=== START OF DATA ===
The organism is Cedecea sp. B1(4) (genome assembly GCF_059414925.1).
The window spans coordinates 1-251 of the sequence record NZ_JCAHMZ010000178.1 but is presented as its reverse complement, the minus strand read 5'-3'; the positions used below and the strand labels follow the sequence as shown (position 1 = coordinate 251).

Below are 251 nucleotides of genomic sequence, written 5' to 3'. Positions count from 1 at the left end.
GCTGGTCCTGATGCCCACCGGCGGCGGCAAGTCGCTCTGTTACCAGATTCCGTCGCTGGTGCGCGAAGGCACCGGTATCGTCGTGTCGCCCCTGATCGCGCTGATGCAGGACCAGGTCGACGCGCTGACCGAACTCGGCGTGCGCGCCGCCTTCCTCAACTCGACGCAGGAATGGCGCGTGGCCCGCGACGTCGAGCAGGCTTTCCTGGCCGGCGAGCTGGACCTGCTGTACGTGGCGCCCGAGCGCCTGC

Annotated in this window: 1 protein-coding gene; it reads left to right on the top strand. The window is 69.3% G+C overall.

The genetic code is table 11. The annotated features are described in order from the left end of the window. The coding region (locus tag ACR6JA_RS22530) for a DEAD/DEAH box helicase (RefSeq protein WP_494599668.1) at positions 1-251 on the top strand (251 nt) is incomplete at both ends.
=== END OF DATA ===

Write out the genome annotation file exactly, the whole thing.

The organism is Cedecea sp. B1(4) (genome assembly GCF_059414925.1).
The window spans coordinates 1-251 of the sequence record NZ_JCAHMZ010000178.1 but is presented as its reverse complement, the minus strand read 5'-3'; the positions used below and the strand labels follow the sequence as shown (position 1 = coordinate 251).

Below are 251 nucleotides of genomic sequence, written 5' to 3'. Positions count from 1 at the left end.
GCTGGTCCTGATGCCCACCGGCGGCGGCAAGTCGCTCTGTTACCAGATTCCGTCGCTGGTGCGCGAAGGCACCGGTATCGTCGTGTCGCCCCTGATCGCGCTGATGCAGGACCAGGTCGACGCGCTGACCGAACTCGGCGTGCGCGCCGCCTTCCTCAACTCGACGCAGGAATGGCGCGTGGCCCGCGACGTCGAGCAGGCTTTCCTGGCCGGCGAGCTGGACCTGCTGTACGTGGCGCCCGAGCGCCTGC

Annotated in this window: 1 protein-coding gene; it reads left to right on the top strand. The window is 69.3% G+C overall.

The genetic code is table 11. The annotated features are described in order from the left end of the window. The coding region (locus tag ACR6JA_RS22530) for a DEAD/DEAH box helicase (RefSeq protein WP_494599668.1) at positions 1-251 on the top strand (251 nt) is incomplete at both ends.